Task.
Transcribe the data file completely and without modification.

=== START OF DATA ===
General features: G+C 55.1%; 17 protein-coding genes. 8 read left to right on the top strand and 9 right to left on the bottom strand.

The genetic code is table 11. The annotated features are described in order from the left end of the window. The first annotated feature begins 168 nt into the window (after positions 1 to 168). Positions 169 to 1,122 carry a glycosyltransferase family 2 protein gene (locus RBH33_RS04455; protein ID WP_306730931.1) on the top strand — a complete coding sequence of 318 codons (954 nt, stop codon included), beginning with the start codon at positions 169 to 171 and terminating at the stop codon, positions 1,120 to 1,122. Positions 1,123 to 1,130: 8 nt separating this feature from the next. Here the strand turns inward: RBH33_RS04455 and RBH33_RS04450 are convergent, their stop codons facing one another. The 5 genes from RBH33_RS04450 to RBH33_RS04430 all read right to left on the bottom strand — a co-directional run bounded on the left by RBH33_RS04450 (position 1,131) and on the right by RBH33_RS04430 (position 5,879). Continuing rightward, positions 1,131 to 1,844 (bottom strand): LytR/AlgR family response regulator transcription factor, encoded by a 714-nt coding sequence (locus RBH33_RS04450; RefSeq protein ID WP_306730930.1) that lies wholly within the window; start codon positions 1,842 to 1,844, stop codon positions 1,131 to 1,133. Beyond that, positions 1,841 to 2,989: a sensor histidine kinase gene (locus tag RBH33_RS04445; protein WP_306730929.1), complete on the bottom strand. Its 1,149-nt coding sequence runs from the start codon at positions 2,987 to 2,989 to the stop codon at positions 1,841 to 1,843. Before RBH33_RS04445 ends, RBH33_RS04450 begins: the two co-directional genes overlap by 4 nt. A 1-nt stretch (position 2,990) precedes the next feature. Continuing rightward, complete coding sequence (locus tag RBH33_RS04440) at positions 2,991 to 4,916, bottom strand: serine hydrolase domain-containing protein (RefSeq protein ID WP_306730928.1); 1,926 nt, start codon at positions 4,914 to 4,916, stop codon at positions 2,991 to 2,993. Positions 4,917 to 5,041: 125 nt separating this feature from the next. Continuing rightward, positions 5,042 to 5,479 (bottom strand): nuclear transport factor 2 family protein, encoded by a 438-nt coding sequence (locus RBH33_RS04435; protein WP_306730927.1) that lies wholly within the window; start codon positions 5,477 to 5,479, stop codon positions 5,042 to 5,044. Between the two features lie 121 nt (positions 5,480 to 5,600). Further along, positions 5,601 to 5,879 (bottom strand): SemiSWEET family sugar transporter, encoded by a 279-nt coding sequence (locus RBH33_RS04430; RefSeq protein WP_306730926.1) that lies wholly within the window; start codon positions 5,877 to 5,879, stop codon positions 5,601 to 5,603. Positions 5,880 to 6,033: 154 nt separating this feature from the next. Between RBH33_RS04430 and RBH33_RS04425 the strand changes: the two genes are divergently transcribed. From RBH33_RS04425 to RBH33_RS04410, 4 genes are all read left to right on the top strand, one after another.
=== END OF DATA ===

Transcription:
General features: G+C 55.1%; 17 protein-coding genes. 8 read left to right on the top strand and 9 right to left on the bottom strand.

The genetic code is table 11. The annotated features are described in order from the left end of the window. The first annotated feature begins 168 nt into the window (after positions 1 to 168). Positions 169 to 1,122 carry a glycosyltransferase family 2 protein gene (locus RBH33_RS04455; protein ID WP_306730931.1) on the top strand — a complete coding sequence of 318 codons (954 nt, stop codon included), beginning with the start codon at positions 169 to 171 and terminating at the stop codon, positions 1,120 to 1,122. Positions 1,123 to 1,130: 8 nt separating this feature from the next. Here the strand turns inward: RBH33_RS04455 and RBH33_RS04450 are convergent, their stop codons facing one another. The 5 genes from RBH33_RS04450 to RBH33_RS04430 all read right to left on the bottom strand — a co-directional run bounded on the left by RBH33_RS04450 (position 1,131) and on the right by RBH33_RS04430 (position 5,879). Continuing rightward, positions 1,131 to 1,844 (bottom strand): LytR/AlgR family response regulator transcription factor, encoded by a 714-nt coding sequence (locus RBH33_RS04450; RefSeq protein ID WP_306730930.1) that lies wholly within the window; start codon positions 1,842 to 1,844, stop codon positions 1,131 to 1,133. Beyond that, positions 1,841 to 2,989: a sensor histidine kinase gene (locus tag RBH33_RS04445; protein WP_306730929.1), complete on the bottom strand. Its 1,149-nt coding sequence runs from the start codon at positions 2,987 to 2,989 to the stop codon at positions 1,841 to 1,843. Before RBH33_RS04445 ends, RBH33_RS04450 begins: the two co-directional genes overlap by 4 nt. A 1-nt stretch (position 2,990) precedes the next feature. Continuing rightward, complete coding sequence (locus tag RBH33_RS04440) at positions 2,991 to 4,916, bottom strand: serine hydrolase domain-containing protein (RefSeq protein ID WP_306730928.1); 1,926 nt, start codon at positions 4,914 to 4,916, stop codon at positions 2,991 to 2,993. Positions 4,917 to 5,041: 125 nt separating this feature from the next. Continuing rightward, positions 5,042 to 5,479 (bottom strand): nuclear transport factor 2 family protein, encoded by a 438-nt coding sequence (locus RBH33_RS04435; protein WP_306730927.1) that lies wholly within the window; start codon positions 5,477 to 5,479, stop codon positions 5,042 to 5,044. Between the two features lie 121 nt (positions 5,480 to 5,600). Further along, positions 5,601 to 5,879 (bottom strand): SemiSWEET family sugar transporter, encoded by a 279-nt coding sequence (locus RBH33_RS04430; RefSeq protein WP_306730926.1) that lies wholly within the window; start codon positions 5,877 to 5,879, stop codon positions 5,601 to 5,603. Positions 5,880 to 6,033: 154 nt separating this feature from the next. Between RBH33_RS04430 and RBH33_RS04425 the strand changes: the two genes are divergently transcribed. From RBH33_RS04425 to RBH33_RS04410, 4 genes are all read left to right on the top strand, one after another.